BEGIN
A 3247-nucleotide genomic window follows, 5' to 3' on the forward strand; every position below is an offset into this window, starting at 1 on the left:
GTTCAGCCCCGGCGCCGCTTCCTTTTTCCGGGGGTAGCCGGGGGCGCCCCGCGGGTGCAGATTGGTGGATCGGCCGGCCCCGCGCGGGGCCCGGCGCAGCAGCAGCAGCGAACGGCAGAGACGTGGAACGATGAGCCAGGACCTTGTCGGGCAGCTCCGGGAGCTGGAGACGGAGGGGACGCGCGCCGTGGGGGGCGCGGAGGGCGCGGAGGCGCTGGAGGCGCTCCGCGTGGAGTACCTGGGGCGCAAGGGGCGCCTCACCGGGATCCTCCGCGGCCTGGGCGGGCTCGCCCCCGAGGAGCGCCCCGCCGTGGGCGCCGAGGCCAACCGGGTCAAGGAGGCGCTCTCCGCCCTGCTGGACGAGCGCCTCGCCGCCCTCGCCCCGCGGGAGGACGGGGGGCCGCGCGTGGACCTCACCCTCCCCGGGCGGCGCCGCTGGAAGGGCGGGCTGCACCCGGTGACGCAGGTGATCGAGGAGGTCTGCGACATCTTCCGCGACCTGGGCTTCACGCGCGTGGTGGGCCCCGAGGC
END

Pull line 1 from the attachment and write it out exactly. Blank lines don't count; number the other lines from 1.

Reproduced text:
A 3247-nucleotide genomic window follows, 5' to 3' on the forward strand; every position below is an offset into this window, starting at 1 on the left: